If you're breaking up a tough computation into smaller pieces to take advantage of multiple CPUs Threads provide a simple interface to unleash a lot of processing power. Just read the documentation first and you'll be fine.
Original code but now threaded
This is the same code as used in the initial problem but with Threads. Getting a rough idea of run time with time we see that it takes about 78 minutes. That is coming down from the original take ~257m. So a little over a 3x speedup.
$ time perl ch-1t.pl
6 28 496 8128 33550336
We already saw that a substantial speedup is obtained by re-writing the factoring and perfect checking in C++. What if we combined that code with Threads?
Native Library + Threads
$ time perl -Iext -Iext/blib/arch/auto/Perfect ch-1xt.pl
6 28 496 8128 33550336
Great! We are now able to find the first five perfect numbers with brute force in a little over 5½ minutes. That's a roughly 45x speedup from the original pure (single threaded) perl code.
- The number of threads is set to be the number of cores available on my (Late 2012) iMac. A supercomputer it is not.
- The RANGE_SIZE is set to a number that I determined experimentally from a few runs to best reduce the number of wasted evaluations but still put the threads to best use. Remember, these are ithreads and so they don't come cheaply. A new interpreter is created for each one. Angry pedants would scold me for not having creating a thread pool and re-used threads. Also, we're going to end up evaluating numbers that we don't need to because a previously created thread will have found the last perfect number while other threads are still running. I'd argue this is a reasonable tradeoff and when looking for larger and larger perfect numbers not that bad, they do occur very sparsely after all. As a reminder: we're only using this perfect number search as a MacGuffin to try out some different methods. If we were really holding ourselves to the mathematics of perfect numbers we'd have computed them directly and have been done with it!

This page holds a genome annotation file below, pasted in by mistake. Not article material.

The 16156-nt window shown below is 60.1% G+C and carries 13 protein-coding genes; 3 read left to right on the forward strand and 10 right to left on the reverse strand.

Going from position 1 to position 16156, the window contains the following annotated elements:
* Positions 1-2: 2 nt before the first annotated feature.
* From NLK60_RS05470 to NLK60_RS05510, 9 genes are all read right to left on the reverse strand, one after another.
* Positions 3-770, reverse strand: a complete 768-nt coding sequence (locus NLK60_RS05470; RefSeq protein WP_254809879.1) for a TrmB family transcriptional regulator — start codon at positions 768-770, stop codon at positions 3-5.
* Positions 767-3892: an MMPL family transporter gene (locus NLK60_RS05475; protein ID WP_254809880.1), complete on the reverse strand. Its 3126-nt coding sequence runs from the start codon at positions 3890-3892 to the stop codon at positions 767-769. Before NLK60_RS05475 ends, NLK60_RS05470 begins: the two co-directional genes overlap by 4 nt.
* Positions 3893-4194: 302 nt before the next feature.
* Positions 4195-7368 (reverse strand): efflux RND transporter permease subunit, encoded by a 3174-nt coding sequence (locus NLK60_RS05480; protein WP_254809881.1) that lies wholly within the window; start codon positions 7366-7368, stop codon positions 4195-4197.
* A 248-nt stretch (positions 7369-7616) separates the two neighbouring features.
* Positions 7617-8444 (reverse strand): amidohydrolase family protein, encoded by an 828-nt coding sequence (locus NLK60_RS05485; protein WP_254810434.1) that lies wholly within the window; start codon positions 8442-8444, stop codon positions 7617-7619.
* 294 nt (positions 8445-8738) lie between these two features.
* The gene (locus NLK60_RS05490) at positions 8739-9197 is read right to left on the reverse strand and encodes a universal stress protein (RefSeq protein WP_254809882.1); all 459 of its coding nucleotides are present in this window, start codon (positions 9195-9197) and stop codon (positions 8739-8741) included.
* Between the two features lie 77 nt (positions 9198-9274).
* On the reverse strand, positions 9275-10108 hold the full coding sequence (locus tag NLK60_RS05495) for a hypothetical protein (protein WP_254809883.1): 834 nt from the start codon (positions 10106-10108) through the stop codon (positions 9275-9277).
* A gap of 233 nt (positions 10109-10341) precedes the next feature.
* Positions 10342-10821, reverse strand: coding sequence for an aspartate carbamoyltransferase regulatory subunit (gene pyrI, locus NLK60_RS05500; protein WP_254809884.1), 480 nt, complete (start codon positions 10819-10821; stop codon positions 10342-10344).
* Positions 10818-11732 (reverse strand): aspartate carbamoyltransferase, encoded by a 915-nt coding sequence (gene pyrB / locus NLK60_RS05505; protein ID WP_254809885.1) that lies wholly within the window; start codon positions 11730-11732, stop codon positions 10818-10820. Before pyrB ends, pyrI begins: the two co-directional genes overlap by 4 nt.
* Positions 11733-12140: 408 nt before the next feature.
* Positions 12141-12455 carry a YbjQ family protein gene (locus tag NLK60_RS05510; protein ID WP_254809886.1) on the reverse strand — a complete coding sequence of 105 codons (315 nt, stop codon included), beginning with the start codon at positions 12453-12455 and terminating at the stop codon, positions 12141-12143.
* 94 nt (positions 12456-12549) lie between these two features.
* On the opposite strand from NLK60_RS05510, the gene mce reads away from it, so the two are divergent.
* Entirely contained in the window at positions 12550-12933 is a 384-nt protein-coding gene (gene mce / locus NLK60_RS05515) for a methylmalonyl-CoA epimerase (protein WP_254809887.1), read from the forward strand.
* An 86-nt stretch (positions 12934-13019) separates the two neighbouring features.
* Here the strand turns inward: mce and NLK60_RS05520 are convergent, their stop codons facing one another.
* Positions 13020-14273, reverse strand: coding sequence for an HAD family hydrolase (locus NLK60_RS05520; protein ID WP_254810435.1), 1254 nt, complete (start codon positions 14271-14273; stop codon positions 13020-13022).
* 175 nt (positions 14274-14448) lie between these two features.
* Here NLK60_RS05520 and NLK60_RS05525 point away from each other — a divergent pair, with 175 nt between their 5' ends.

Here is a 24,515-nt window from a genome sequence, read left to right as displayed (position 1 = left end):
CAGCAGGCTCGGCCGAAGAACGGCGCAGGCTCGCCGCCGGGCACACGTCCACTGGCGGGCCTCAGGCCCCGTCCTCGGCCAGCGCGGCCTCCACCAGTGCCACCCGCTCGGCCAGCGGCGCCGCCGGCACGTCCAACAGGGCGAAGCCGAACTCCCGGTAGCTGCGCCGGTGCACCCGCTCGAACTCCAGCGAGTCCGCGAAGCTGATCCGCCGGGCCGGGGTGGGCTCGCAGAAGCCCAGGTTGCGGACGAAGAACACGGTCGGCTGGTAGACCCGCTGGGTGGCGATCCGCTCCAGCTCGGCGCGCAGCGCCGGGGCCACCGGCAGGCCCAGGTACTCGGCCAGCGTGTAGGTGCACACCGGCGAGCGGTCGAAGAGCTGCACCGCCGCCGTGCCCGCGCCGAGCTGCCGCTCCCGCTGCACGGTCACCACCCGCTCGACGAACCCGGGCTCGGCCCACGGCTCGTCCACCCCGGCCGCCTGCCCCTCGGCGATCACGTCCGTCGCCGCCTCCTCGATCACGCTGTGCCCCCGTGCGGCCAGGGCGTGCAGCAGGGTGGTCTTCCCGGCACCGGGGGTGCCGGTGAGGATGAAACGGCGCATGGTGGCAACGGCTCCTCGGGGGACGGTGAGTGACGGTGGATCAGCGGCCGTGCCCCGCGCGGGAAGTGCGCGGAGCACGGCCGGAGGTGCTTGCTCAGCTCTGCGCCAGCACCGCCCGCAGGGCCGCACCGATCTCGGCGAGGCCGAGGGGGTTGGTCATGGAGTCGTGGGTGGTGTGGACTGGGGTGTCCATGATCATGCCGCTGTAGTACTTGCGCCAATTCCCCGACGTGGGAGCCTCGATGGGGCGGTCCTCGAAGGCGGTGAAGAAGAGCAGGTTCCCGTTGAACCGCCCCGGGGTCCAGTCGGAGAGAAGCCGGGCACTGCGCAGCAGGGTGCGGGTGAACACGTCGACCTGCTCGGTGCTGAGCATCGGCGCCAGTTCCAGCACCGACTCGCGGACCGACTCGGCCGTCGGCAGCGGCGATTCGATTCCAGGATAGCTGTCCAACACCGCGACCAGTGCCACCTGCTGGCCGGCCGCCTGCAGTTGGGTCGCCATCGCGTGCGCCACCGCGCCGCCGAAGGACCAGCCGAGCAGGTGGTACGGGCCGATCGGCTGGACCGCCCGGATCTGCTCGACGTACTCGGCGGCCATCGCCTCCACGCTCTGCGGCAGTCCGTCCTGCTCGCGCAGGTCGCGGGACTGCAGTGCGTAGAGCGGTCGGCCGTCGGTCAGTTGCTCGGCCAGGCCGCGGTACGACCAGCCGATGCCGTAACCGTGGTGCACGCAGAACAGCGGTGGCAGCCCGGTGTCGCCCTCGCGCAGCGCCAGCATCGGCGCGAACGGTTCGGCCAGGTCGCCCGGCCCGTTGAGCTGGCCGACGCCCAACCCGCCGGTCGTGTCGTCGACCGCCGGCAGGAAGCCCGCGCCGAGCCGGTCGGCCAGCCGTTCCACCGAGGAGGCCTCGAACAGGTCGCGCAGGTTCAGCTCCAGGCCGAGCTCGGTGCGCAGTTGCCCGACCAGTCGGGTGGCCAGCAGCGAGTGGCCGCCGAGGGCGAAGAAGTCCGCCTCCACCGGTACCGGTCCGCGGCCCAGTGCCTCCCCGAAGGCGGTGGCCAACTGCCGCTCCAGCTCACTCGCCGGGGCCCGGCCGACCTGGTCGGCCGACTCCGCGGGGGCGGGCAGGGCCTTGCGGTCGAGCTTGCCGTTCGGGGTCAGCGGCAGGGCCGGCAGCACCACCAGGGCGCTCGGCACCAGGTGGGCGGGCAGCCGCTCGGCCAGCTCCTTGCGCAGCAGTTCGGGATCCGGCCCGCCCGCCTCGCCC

- It's possible that the perfect numbers would be printed out of numerical order as the threads complete. For the first five this is not really a problem since the first thread created should usually finish well before the last one given the distance between these numbers. Remember, ultimately these threads get executed at the pleasure of your OS and on a busy system unexpected things may happen!
- The time command gives us a decent rough idea of execution time but it is no substitute for closer benchmarking of code if we're really interested in identifying any particular bottleneck.
- This is what the core utilization looked before, during, and after a run of ch-1xt.pl. (Ignore the blank to the left which accounts for the time before measuring started) The third and fourth cores seem a but underutilized before being tasked with this computation. You paid for all those cores so use them! use Threads!
This is the final chapter in a story that started by taking a naive computational approach to identifying perfect numbers and improving it first by re-implementing parts in C++ and then by introducing Threads. Both lead to noteworthy improvement in performance, in fact, a very significant improvement when taken together.